Europe 1992: Obstacles to Integration Within the Automobile and Airline Industries
O'Reilly, Kelly L.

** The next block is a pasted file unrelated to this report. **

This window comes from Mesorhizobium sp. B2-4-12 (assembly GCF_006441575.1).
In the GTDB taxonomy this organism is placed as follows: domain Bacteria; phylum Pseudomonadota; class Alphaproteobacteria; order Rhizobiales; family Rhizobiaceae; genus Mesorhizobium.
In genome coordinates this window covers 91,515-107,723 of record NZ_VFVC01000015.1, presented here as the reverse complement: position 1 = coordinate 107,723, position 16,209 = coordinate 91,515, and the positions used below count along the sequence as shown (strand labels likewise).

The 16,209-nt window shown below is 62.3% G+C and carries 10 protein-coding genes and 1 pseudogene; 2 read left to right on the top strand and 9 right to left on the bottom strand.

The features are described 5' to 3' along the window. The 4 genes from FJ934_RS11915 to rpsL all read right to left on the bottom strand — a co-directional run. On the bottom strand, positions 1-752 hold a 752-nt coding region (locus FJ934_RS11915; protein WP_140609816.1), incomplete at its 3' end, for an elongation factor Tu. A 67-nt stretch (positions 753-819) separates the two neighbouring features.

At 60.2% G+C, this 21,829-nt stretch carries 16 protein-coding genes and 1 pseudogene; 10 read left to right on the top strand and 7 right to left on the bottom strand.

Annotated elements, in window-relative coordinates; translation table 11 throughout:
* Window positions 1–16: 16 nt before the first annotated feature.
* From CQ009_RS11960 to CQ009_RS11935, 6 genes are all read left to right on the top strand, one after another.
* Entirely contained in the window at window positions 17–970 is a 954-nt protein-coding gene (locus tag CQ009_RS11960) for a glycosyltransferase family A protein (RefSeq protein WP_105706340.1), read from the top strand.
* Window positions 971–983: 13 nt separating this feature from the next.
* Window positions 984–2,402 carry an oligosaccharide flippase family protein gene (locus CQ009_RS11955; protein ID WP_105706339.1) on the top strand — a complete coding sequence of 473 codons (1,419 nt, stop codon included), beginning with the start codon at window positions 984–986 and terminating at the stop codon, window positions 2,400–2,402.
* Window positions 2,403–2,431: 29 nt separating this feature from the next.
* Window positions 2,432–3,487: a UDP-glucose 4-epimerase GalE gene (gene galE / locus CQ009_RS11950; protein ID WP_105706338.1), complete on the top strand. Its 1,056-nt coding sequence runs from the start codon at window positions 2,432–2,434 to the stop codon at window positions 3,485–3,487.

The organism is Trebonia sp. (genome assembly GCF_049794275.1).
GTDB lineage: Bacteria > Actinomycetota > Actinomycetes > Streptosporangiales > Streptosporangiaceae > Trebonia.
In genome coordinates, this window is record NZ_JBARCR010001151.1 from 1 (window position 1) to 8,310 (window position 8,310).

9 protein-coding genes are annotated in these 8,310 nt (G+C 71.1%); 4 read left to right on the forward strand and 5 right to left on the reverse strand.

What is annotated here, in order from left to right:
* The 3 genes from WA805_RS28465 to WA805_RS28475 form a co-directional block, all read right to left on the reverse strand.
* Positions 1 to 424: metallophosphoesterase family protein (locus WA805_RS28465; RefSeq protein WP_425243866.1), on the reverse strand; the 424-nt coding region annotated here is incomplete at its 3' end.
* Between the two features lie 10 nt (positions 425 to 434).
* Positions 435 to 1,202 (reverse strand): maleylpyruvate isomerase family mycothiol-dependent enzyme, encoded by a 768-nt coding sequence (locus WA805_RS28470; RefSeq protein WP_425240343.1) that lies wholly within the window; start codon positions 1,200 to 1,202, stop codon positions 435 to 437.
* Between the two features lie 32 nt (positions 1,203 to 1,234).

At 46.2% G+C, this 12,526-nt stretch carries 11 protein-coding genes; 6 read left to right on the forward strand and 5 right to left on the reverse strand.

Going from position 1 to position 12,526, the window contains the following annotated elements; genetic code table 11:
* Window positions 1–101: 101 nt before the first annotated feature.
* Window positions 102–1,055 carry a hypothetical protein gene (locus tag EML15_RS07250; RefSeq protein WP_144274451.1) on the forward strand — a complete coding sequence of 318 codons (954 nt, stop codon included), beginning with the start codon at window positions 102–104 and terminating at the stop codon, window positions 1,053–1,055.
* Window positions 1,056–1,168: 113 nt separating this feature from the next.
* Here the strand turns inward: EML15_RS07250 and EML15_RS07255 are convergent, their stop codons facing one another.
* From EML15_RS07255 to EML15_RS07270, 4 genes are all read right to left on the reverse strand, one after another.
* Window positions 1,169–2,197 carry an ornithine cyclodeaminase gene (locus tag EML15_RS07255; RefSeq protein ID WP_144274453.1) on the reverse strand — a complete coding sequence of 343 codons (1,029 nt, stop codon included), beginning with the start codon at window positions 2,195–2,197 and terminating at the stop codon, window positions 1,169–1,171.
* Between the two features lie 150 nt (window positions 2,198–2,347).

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Although some believe that the EC has a long way to go and a tough road ahead in trying to liberalize the European Airline Industry, there is little doubt that deregulation is on its way. Already, bilateral agreements are being phased out in favor of a common policy run by the EC from Brussels. And gradual programs that will allow even more freedom for airlines to do such things as set discount fares have begun as well. Clearly, the wheels have been set in motion. In anticipating the coming deregulation of the market, many of the European airlines have begun to form alliances, both among themselves and with airlines around the world. As this behavior continues, the European Commission must decide to what extent it should be allowed. The Commission is being closely watched as it rules on cases before it already, such as the Air France and Sabena cases. The tone it sets now will have a great impact on the future of the airline industry in Europe. It seems that the EC would do better to take a strong stand for now. It is the opinion of some that the credibility of Sir Leon Britton is at stake if he allows the quick pace of mergers among airlines to continue. The EC needs to slow things down before it loses control. If the situation is not watched closely, the mergers may begin to hinder free competition in the newly opened industry, and the cartelism that was the case before deregulation will continue afterward. Although these mergers and alliances seem to happen quickly, it is unlikely that they will change the entire face of the European industry in the near future. The large flag carriers of each country, such as KLM and Iberia, have been around for a long time and are seen as a source of pride for each nation. They are not likely to give these up quickly and easily. Along with the pride, each has a different culture and way of operating. It seems unlikely that any of the member states will be very willing to give up control of the flagship of their nation and source of national pride to another country within the EC.